Values in a hidden column are only identical to the values returned by the TREAT expression just described if the type named as the target of the TREAT function (student_typ) is the type that first defined the major attribute. If the target of the TREAT function is a subtype that merely inherited the attribute, as in the following example, the TREAT expression returns non-null major values for the subtype (part-time students) but not for its supertype (other students).

CREATE INDEX major2_idx ON contacts 
  (TREAT(contact AS part_time_student_typ).major);

Here, the values stored in the hidden column for major may be different from the results of the TREAT expression. Consequently, an ordinary B-tree index cannot be created on the underlying column. Therefore, the database treats the TREAT expression like any other function-based expression and tries to create the index as a function-based index on the result.

The following example, like the previous one, creates a function-based index on the major attribute of part-time students, but in this case, the hidden column for major is associated with a substitutable object table person_obj_table:

CREATE INDEX major3_idx ON person_obj_table p 
  (TREAT(VALUE(p) AS part_time_student_typ).major);

Type Evolution

Type evolution is the process of changing a object type. You can make the following changes to an object type:

Changes to a type affect things that reference the type. For example, if you add a new attribute to a type, data in a column of that type must be presented so as to include the new attribute.

This section includes the following topics:

Type Evolution and Dependent Schema Objects

Dependent schema objects of a type are objects that directly or indirectly reference the type and are affected by a change to it.

A type can have these kinds of dependent schema objects: tables; types or subtypes; program units (PL/SQL blocks) such as procedures, functions, packages, and triggers; indextypes; views (including object views); function-based indexes; and operators.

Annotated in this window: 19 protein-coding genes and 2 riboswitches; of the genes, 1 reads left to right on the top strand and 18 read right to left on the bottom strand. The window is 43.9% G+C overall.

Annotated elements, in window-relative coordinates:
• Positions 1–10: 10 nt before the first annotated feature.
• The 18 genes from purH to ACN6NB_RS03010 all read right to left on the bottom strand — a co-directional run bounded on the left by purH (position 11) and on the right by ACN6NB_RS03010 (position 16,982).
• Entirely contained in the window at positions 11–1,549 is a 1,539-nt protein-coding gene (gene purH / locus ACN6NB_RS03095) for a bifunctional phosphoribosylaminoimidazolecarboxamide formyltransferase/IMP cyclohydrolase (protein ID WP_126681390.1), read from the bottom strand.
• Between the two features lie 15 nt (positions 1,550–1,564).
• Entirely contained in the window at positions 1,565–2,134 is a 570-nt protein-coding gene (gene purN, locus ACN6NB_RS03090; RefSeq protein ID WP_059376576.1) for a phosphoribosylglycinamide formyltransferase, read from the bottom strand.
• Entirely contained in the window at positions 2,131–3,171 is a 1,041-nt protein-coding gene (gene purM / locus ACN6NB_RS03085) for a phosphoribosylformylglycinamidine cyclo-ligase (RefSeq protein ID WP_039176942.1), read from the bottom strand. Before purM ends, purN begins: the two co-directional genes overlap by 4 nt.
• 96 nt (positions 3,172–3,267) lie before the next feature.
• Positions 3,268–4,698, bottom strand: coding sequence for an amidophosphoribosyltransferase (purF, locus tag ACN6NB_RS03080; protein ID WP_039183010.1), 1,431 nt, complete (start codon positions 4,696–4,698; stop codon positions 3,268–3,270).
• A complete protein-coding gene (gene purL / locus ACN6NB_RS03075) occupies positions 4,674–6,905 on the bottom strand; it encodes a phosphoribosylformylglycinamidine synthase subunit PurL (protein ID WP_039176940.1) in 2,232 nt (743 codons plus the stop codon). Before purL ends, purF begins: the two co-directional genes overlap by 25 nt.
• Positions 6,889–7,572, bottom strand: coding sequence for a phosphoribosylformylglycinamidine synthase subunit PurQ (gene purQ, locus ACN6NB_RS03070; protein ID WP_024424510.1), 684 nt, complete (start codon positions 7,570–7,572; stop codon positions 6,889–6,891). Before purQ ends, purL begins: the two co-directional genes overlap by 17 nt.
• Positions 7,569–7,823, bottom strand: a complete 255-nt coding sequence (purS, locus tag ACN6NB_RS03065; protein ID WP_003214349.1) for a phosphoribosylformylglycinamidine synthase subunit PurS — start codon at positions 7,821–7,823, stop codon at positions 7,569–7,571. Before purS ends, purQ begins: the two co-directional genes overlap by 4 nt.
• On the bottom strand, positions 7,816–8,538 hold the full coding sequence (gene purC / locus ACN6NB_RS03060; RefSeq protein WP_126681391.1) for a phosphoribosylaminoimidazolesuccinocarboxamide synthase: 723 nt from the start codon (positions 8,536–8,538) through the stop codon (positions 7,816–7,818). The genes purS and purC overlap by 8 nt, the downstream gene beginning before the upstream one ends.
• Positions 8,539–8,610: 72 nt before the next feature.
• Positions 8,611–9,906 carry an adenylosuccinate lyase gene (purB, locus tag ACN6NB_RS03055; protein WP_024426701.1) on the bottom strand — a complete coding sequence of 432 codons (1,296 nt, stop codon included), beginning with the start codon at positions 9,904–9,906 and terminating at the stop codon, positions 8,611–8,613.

How a dependent schema object is affected by a change to a type depends on the object and on the nature of the change.

  • Dependent program units, views, operators, and indextypes are marked invalid when the type is modified. The next time one of these invalid schema objects is referenced, it is revalidated using the new type definition. If the object recompiles successfully, it becomes valid and can be used again.

  • Dependent function-based indexes may be dropped or disabled, depending on the type change, and must be rebuilt.

  • Dependent tables have one or more internal columns added for each attribute added to the type, depending on the attribute type. New attributes are added with NULL values. For each dropped attribute, the columns associated with that attribute are dropped. For each modified attribute, the length, precision, or scale of its associated column is changed accordingly.

These changes mainly involve updating the metadata of the tables and can be performed quickly. However, the data in those tables must be updated to the format of the new type version as well, as discussed in "Options for Updating Data".

Options for Updating Data

Depending on the amount of data, updating can be time-consuming, so the ALTER TYPE command has options to let you choose whether to convert all dependent table data immediately or to leave it in the old format to be converted piecemeal as it is updated in the course of business.

The CASCADE option for ALTER TYPE propagates a type change to dependent types and tables. See "ALTER TYPE Statement for Type Evolution". CASCADE itself has the following options that let you choose whether or not to convert table data to the new type format as part of the propagation: